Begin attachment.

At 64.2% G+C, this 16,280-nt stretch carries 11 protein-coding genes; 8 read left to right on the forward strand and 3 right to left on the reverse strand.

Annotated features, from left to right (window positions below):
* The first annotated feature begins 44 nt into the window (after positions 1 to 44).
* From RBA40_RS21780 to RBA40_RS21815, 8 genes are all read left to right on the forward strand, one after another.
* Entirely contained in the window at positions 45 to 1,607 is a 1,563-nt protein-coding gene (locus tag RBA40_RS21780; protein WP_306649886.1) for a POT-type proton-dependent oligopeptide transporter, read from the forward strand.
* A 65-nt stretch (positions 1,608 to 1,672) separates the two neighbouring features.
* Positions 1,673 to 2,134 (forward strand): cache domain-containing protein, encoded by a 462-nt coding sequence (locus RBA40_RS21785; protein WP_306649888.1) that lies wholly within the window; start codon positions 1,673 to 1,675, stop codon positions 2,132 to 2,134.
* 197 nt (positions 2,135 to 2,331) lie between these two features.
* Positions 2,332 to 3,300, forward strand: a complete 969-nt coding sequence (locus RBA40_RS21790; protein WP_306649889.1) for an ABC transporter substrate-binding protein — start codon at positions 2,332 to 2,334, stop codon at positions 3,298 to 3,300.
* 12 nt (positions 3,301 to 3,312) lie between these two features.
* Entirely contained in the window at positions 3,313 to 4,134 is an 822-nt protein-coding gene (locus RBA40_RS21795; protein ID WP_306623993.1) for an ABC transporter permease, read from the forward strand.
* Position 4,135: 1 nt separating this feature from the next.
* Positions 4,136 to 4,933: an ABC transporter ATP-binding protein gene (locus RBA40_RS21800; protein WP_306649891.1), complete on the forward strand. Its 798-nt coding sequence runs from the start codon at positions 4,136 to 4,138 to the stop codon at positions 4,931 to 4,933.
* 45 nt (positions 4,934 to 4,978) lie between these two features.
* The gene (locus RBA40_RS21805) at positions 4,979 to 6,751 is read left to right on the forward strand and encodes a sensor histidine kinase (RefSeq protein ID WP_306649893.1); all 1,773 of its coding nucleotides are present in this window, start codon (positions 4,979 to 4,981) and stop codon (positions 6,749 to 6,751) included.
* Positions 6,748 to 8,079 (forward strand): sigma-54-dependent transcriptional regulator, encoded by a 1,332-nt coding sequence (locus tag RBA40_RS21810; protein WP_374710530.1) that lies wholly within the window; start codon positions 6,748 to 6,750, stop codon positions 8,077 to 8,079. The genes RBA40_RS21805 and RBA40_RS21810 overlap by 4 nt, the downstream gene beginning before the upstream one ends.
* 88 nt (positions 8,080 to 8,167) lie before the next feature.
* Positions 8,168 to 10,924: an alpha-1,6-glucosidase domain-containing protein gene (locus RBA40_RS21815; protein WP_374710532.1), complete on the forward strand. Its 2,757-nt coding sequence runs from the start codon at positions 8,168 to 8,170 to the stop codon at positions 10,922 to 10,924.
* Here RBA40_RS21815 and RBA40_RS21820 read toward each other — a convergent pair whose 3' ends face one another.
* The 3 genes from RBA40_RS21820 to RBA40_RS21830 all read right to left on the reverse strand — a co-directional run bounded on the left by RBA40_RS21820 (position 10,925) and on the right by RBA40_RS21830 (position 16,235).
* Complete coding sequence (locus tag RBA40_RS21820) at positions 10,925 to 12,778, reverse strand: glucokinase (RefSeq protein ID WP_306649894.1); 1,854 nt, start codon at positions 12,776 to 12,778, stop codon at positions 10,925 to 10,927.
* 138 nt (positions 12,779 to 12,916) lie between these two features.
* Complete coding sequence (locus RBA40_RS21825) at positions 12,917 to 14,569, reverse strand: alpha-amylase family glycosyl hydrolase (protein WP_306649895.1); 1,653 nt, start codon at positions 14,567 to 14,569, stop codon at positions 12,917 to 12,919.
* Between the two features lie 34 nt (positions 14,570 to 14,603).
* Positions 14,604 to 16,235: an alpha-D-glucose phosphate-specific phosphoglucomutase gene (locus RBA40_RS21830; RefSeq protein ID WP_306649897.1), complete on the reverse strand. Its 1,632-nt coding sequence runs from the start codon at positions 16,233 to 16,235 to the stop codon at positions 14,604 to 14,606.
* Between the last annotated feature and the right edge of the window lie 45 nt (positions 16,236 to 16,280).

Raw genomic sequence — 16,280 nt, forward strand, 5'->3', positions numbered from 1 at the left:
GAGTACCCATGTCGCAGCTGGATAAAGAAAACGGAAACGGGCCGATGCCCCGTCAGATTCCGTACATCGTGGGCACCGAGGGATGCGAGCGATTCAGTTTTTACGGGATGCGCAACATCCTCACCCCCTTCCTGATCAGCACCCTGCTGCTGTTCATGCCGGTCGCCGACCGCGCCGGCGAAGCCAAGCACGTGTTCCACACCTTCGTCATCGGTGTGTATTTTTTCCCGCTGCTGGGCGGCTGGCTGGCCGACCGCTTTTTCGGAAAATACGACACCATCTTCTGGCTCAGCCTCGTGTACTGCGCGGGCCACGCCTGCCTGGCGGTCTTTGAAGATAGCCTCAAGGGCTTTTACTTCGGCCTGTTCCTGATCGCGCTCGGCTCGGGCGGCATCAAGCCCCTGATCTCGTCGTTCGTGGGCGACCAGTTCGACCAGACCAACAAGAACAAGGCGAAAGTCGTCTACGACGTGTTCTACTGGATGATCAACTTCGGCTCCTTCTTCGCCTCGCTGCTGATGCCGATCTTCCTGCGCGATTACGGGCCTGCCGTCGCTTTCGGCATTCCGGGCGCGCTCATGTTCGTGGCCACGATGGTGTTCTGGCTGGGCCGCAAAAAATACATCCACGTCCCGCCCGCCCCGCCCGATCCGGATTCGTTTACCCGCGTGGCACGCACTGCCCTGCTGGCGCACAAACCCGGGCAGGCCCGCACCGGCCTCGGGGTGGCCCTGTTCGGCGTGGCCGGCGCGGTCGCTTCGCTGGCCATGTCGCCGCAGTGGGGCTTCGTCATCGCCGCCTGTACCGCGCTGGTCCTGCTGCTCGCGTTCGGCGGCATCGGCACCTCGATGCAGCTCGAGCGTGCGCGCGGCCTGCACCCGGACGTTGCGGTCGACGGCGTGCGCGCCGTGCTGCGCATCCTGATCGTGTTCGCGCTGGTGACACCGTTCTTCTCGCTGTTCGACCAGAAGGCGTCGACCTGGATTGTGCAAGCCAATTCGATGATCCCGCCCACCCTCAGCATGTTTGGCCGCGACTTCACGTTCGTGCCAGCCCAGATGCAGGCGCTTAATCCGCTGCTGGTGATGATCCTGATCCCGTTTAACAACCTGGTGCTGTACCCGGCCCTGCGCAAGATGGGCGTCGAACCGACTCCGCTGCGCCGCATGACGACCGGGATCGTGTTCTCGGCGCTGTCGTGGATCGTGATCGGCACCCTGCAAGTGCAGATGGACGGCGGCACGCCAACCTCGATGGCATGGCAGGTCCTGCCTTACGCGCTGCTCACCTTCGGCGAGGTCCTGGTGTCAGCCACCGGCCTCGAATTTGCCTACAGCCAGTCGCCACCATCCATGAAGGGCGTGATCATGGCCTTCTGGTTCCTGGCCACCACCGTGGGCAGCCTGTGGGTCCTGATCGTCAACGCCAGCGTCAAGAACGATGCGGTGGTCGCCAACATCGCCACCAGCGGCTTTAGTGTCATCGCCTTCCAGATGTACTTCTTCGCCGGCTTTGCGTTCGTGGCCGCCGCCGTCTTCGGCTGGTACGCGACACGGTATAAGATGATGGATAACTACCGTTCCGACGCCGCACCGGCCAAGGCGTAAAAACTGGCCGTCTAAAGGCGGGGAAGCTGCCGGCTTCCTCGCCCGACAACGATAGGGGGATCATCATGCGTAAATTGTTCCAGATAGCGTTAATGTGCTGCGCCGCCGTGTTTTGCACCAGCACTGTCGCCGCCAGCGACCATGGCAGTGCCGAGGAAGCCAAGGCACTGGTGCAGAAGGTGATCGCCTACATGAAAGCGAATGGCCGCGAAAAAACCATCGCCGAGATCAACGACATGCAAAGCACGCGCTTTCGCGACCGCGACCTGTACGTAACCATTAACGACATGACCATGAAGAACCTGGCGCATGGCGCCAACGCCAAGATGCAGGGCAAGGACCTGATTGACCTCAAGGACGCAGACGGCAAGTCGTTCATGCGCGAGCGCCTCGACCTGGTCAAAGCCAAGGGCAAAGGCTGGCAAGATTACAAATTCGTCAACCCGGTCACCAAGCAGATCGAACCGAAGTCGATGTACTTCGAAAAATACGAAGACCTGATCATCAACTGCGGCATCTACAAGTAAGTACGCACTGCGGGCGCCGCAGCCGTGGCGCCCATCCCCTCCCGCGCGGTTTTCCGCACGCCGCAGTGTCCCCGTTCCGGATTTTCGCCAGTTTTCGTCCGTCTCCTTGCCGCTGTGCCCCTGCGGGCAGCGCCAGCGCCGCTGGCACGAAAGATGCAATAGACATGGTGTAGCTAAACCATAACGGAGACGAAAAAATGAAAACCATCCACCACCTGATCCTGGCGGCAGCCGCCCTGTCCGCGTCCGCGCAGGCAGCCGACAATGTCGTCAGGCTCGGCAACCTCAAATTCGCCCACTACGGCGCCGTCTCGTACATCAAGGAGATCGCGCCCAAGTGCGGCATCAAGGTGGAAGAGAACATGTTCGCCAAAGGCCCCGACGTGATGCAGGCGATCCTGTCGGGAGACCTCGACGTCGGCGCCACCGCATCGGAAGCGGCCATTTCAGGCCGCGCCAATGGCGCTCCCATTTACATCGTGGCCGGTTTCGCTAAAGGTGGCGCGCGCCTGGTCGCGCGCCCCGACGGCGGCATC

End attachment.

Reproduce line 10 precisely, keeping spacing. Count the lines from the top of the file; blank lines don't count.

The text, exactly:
* 12 nt (positions 3,301 to 3,312) lie between these two features.